Responses to ‘Bard Behind Bars’
Paul Solman answers questions from NewsHour viewers and web users on business and economic on his Making Sen$e page. Here are Monday’s queries.
Our recent stories on Bard Behind Bars, the prison BA program of Bard College in mid-state New York, received quite a bit of mail, almost all of it positive. A sample of plaudits follow, as an incentive to enthusiastic viewers who like to see their name in print. (The writer of the critical email asked to remain anonymous.)
Name: Sharon Visser
Comment: Your story about the Bard Grads is hugely inspiring. Please tell more stories of success.
Paul Solman: Message heard.
Name: Susan Ahl
Comment: Not a question, just a commendation for your moving, powerful story about the convicts learning and remaking their lives. Bravo, Mr. Solman. I am a near lifetime member of PBS. Now, I need to put PBS in my will. (I am retired, but a volunteer elementary school tutor.)
Paul Solman: Thanks, Ms. Ahl: For the email, the volunteering, and the bequest.
Paul Solman: One recent emailer, who prefers to remain anonymous, found our story disturbing. Not that we made any factual errors or intentionally skewed the story, but that the message was wrong. The emailer suggested that we might be suggesting murder was a path towards upward mobility, and that recent high school grads facing enormous college debt or unemployed, law-abiding individuals might conclude that a life of crime was a better ticket to the top.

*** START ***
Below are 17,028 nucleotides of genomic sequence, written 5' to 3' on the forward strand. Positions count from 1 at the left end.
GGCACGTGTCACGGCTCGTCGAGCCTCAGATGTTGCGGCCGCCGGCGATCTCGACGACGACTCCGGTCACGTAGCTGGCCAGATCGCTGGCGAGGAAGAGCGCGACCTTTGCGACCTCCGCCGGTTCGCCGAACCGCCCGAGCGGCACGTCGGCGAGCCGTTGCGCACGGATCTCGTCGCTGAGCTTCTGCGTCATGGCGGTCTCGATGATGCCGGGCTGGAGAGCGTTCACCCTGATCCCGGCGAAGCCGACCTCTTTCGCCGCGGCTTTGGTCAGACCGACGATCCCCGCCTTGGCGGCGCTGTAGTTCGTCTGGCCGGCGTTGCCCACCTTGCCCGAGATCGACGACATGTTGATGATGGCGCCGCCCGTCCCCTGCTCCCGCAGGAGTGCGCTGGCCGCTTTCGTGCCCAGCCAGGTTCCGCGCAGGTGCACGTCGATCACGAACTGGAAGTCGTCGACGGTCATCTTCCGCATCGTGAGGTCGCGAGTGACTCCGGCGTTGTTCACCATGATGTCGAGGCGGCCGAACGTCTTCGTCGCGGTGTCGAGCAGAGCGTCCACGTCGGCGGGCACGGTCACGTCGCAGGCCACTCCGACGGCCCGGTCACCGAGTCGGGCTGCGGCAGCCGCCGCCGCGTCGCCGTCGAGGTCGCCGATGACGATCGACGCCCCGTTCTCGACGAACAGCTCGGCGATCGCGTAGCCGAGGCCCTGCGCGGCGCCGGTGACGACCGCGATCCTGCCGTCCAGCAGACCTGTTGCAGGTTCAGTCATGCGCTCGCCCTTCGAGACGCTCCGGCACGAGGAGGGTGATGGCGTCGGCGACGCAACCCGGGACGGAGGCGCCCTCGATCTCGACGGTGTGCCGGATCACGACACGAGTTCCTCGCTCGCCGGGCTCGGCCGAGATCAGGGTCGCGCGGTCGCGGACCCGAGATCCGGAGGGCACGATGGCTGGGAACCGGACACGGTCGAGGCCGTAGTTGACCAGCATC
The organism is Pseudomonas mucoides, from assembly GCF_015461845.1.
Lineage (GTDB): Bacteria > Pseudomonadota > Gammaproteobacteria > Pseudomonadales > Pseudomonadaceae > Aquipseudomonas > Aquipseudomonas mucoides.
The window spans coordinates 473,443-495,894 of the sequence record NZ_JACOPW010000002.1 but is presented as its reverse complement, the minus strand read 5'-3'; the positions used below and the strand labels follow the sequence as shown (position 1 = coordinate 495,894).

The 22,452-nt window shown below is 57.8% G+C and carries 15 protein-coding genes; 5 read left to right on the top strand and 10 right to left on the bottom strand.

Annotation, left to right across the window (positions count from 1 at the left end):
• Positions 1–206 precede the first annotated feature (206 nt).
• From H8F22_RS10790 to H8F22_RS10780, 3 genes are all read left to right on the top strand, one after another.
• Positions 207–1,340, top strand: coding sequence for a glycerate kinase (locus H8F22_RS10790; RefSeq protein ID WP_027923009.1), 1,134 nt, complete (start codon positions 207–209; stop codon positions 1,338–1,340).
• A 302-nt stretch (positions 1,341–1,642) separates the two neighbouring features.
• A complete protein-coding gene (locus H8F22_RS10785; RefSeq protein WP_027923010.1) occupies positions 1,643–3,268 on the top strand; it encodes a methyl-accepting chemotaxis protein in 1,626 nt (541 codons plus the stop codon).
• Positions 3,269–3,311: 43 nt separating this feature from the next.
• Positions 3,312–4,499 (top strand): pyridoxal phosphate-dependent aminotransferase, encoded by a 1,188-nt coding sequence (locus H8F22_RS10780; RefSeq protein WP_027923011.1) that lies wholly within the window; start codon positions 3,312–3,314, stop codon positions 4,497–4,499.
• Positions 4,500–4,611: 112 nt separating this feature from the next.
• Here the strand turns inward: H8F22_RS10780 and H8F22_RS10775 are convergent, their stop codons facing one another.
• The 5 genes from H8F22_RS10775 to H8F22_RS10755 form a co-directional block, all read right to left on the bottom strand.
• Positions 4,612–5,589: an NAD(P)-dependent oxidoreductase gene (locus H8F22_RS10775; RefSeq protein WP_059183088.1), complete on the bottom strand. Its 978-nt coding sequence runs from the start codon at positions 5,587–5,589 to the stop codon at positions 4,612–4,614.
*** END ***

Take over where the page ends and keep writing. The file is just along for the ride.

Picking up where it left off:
To be clear, that was not our intent. But is what’s wrong that there is a Bard Behind Bars program, or that there isn’t one for so many on the outside? Just asking.
Name: Mary V. Thompson
Comment: Your two college- for-convicts programs were tops. I hope they start the U.S. thinking about educating prisoners. Recidivism is not inevitable. One out of 100 Americans in prison is an appalling statistic. There is a better way, which in the long run is less costly. Here’s hoping that your programs are the beginning of a new movement.
Paul Solman: Norway is a troubling paragon of crime control just at the moment, given the recent massacre there, but some years ago, Nobel Laureate George Akerlof of UCal Berkeley urged us to do a story on that country’s criminal justice system, which is all about rehabilitation. Hoping to get there some day. I would also recommend “When Brute Force Fails: How to Have Less Crime and Less Punishment” by UCLA law professor Mark Kleiman.
Name: Khalid Kamau
Comment: First, THANK YOU so much for all you do. Your 2-Part Feature on Bard College’s Prison Program was the most uplifting story I’ve heard ALL YEAR!!!
Paul Solman: It was pretty uplifting for us too.
Comment: Hi Paul, I’ve enjoyed your work over the years and just wanted to say “great job” on the story about Anthony and WeRecycle…thanks!
Name: Sanford Rich
Comment: Paul, Your story on the Bard Prison Initiative (first half) was inspiring and eye opening. Is Bard College compensated for this?
Paul Solman: The money is raised privately, Sandy. It pays for Bard professors and books.